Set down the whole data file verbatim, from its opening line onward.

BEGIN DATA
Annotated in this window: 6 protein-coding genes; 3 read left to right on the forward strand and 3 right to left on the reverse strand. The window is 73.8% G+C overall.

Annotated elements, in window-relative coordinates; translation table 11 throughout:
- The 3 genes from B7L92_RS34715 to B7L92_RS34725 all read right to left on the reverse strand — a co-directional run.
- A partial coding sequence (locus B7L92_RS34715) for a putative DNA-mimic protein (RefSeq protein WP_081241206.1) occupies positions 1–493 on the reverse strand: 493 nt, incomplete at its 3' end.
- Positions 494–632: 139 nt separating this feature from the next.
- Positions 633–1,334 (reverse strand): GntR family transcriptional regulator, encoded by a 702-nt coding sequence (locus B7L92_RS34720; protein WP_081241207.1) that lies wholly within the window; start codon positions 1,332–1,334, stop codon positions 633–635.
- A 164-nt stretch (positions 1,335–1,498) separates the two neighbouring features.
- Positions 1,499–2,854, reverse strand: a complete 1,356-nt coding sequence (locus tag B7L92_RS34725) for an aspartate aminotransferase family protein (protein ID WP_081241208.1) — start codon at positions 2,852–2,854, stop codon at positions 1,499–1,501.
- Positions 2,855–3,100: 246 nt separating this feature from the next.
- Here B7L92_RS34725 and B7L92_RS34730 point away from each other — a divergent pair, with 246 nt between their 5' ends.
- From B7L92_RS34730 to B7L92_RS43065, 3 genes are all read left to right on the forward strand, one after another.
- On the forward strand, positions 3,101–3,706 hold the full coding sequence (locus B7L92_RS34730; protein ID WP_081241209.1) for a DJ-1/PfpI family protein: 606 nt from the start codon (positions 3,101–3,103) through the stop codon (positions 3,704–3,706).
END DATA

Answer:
Annotated in this window: 6 protein-coding genes; 3 read left to right on the forward strand and 3 right to left on the reverse strand. The window is 73.8% G+C overall.

Annotated elements, in window-relative coordinates; translation table 11 throughout:
- The 3 genes from B7L92_RS34715 to B7L92_RS34725 all read right to left on the reverse strand — a co-directional run.
- A partial coding sequence (locus B7L92_RS34715) for a putative DNA-mimic protein (RefSeq protein WP_081241206.1) occupies positions 1–493 on the reverse strand: 493 nt, incomplete at its 3' end.
- Positions 494–632: 139 nt separating this feature from the next.
- Positions 633–1,334 (reverse strand): GntR family transcriptional regulator, encoded by a 702-nt coding sequence (locus B7L92_RS34720; protein WP_081241207.1) that lies wholly within the window; start codon positions 1,332–1,334, stop codon positions 633–635.
- A 164-nt stretch (positions 1,335–1,498) separates the two neighbouring features.
- Positions 1,499–2,854, reverse strand: a complete 1,356-nt coding sequence (locus tag B7L92_RS34725) for an aspartate aminotransferase family protein (protein ID WP_081241208.1) — start codon at positions 2,852–2,854, stop codon at positions 1,499–1,501.
- Positions 2,855–3,100: 246 nt separating this feature from the next.
- Here B7L92_RS34725 and B7L92_RS34730 point away from each other — a divergent pair, with 246 nt between their 5' ends.
- From B7L92_RS34730 to B7L92_RS43065, 3 genes are all read left to right on the forward strand, one after another.
- On the forward strand, positions 3,101–3,706 hold the full coding sequence (locus B7L92_RS34730; protein ID WP_081241209.1) for a DJ-1/PfpI family protein: 606 nt from the start codon (positions 3,101–3,103) through the stop codon (positions 3,704–3,706).